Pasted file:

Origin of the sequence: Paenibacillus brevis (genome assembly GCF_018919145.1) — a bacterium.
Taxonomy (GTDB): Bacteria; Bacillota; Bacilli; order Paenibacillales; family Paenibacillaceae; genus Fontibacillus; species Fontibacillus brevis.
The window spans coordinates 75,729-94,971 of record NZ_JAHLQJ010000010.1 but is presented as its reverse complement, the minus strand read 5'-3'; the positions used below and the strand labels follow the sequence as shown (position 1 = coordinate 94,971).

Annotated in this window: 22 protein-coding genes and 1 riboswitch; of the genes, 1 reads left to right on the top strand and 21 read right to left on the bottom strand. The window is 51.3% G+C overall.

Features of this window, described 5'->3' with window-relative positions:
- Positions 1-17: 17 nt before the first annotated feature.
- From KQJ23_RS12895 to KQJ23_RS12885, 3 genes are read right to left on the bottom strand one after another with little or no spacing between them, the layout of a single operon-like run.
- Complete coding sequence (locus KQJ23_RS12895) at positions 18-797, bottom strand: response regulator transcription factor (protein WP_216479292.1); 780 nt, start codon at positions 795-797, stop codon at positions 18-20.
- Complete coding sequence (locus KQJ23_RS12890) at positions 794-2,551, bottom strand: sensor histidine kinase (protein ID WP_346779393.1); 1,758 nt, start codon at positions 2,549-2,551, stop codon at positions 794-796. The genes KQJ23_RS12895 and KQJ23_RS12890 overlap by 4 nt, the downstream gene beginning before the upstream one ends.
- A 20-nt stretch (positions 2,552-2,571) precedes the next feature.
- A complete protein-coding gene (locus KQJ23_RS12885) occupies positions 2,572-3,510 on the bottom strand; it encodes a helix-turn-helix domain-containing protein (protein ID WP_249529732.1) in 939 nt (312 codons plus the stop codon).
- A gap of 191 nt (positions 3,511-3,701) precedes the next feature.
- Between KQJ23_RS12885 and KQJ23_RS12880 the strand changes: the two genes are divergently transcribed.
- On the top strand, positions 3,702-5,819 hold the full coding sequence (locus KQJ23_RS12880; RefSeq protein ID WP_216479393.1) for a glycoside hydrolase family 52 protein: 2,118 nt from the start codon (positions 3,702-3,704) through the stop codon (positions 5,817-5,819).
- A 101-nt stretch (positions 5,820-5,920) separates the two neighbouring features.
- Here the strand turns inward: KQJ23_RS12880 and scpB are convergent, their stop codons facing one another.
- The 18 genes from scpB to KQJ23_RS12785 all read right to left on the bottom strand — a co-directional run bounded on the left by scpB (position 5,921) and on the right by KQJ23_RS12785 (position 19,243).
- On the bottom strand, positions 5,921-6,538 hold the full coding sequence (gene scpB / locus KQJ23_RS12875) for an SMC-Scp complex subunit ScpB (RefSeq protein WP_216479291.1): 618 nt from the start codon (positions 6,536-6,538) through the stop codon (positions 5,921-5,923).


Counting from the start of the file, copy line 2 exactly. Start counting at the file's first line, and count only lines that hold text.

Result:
Taxonomy (GTDB): Bacteria; Bacillota; Bacilli; order Paenibacillales; family Paenibacillaceae; genus Fontibacillus; species Fontibacillus brevis.